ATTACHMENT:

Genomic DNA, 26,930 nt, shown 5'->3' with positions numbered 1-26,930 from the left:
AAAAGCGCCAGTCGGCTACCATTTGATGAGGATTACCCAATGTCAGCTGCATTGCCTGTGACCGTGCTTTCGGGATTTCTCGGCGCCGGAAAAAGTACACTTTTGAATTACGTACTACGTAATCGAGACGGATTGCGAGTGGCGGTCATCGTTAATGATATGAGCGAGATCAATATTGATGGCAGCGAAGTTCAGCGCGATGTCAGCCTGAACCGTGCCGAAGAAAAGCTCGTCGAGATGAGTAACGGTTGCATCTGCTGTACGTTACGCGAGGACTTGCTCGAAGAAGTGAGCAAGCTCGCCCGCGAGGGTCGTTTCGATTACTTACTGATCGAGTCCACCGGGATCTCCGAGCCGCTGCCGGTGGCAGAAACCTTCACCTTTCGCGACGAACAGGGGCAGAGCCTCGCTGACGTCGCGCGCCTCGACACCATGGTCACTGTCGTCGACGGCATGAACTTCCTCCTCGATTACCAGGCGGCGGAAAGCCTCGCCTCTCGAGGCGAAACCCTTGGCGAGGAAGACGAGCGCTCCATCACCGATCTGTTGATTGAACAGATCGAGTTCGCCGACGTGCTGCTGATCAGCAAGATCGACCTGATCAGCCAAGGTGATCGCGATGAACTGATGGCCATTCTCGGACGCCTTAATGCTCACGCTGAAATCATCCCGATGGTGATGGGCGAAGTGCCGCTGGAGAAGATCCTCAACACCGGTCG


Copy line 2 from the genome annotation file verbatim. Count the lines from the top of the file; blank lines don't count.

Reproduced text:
AAAAGCGCCAGTCGGCTACCATTTGATGAGGATTACCCAATGTCAGCTGCATTGCCTGTGACCGTGCTTTCGGGATTTCTCGGCGCCGGAAAAAGTACACTTTTGAATTACGTACTACGTAATCGAGACGGATTGCGAGTGGCGGTCATCGTTAATGATATGAGCGAGATCAATATTGATGGCAGCGAAGTTCAGCGCGATGTCAGCCTGAACCGTGCCGAAGAAAAGCTCGTCGAGATGAGTAACGGTTGCATCTGCTGTACGTTACGCGAGGACTTGCTCGAAGAAGTGAGCAAGCTCGCCCGCGAGGGTCGTTTCGATTACTTACTGATCGAGTCCACCGGGATCTCCGAGCCGCTGCCGGTGGCAGAAACCTTCACCTTTCGCGACGAACAGGGGCAGAGCCTCGCTGACGTCGCGCGCCTCGACACCATGGTCACTGTCGTCGACGGCATGAACTTCCTCCTCGATTACCAGGCGGCGGAAAGCCTCGCCTCTCGAGGCGAAACCCTTGGCGAGGAAGACGAGCGCTCCATCACCGATCTGTTGATTGAACAGATCGAGTTCGCCGACGTGCTGCTGATCAGCAAGATCGACCTGATCAGCCAAGGTGATCGCGATGAACTGATGGCCATTCTCGGACGCCTTAATGCTCACGCTGAAATCATCCCGATGGTGATGGGCGAAGTGCCGCTGGAGAAGATCCTCAACACCGGTCG